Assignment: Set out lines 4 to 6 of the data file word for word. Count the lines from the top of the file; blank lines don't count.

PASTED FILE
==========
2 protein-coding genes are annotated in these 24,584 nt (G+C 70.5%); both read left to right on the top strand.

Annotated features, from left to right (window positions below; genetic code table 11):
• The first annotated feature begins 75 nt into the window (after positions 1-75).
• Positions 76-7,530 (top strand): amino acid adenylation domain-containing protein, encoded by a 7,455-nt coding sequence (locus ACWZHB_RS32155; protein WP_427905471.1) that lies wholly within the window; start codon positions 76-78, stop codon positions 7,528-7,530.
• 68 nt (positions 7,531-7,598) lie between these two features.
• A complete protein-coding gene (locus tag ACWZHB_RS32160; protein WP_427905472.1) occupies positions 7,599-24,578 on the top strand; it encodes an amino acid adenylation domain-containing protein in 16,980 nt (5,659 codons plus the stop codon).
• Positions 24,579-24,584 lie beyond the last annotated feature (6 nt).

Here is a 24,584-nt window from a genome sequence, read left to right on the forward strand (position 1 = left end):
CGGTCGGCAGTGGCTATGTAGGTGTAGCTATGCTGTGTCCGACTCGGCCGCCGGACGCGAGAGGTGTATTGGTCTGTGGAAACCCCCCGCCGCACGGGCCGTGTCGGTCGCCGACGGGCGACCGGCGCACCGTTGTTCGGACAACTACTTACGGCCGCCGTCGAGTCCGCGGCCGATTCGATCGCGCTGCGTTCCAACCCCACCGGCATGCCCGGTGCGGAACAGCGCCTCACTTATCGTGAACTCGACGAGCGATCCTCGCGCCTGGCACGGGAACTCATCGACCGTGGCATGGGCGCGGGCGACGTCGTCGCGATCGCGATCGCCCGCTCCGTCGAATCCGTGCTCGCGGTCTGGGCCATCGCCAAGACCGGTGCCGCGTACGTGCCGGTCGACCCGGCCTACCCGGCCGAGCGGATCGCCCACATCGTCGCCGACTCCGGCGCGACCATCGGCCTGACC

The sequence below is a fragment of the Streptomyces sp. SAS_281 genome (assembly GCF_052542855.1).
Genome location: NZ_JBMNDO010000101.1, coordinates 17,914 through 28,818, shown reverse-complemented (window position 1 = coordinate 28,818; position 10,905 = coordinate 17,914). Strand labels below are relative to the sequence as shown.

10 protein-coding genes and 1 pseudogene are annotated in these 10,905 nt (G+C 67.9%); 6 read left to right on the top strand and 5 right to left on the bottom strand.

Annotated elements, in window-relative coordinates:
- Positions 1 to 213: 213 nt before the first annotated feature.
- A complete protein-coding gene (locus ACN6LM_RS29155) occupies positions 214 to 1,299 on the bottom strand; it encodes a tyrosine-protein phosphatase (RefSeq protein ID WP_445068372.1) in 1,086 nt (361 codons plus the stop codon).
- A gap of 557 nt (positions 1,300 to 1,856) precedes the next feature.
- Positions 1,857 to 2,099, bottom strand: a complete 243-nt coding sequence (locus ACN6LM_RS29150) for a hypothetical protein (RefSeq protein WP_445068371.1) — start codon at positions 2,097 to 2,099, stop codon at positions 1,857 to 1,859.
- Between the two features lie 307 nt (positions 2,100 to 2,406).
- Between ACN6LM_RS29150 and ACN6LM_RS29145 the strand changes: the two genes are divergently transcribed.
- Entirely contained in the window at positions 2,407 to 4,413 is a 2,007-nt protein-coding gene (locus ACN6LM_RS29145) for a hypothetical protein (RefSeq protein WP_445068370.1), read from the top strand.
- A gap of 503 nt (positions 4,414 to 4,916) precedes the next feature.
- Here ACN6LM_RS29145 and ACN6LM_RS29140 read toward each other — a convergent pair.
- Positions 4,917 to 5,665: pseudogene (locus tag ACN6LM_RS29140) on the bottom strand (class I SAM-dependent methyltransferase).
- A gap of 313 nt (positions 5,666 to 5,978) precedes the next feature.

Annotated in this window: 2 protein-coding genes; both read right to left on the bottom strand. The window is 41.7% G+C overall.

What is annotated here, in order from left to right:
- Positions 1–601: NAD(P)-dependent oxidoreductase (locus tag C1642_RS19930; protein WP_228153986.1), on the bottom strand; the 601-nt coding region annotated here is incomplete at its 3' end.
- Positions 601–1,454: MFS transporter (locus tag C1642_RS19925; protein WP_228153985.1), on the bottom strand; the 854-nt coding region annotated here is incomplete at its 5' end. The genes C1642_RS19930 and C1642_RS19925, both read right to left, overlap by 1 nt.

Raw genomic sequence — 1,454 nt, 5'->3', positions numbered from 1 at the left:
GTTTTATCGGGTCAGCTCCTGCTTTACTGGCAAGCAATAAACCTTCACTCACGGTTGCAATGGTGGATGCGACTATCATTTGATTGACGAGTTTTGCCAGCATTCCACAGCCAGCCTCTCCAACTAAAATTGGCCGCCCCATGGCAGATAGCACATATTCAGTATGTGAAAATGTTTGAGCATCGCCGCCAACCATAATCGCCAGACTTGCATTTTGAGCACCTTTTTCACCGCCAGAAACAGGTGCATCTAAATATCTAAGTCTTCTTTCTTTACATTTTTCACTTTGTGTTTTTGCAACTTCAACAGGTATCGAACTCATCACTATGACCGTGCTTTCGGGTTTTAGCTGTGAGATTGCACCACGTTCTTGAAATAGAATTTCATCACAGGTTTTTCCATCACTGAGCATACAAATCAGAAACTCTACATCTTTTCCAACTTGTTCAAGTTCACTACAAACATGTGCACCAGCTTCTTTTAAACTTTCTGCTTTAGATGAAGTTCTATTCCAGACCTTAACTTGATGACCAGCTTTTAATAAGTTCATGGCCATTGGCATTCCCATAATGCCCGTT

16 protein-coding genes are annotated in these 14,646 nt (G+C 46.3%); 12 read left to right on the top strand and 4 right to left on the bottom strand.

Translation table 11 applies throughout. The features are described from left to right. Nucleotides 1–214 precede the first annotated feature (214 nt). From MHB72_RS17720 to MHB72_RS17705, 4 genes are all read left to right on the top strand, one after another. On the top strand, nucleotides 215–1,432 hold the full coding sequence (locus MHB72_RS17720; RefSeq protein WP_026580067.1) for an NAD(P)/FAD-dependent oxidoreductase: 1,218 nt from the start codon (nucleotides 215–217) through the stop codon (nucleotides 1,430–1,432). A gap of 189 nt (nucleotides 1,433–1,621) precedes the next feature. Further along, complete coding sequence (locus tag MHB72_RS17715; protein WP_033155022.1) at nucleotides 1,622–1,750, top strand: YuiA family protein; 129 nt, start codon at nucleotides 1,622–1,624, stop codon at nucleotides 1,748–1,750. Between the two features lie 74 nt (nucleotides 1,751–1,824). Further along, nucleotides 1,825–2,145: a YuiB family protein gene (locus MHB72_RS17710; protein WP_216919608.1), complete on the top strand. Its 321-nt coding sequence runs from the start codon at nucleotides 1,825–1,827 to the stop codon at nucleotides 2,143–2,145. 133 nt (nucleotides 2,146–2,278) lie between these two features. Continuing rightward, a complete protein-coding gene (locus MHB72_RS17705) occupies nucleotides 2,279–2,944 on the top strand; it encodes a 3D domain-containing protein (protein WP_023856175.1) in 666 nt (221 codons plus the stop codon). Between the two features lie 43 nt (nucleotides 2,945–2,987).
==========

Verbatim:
• Positions 76-7,530 (top strand): amino acid adenylation domain-containing protein, encoded by a 7,455-nt coding sequence (locus ACWZHB_RS32155; protein WP_427905471.1) that lies wholly within the window; start codon positions 76-78, stop codon positions 7,528-7,530.
• 68 nt (positions 7,531-7,598) lie between these two features.
• A complete protein-coding gene (locus tag ACWZHB_RS32160; protein WP_427905472.1) occupies positions 7,599-24,578 on the top strand; it encodes an amino acid adenylation domain-containing protein in 16,980 nt (5,659 codons plus the stop codon).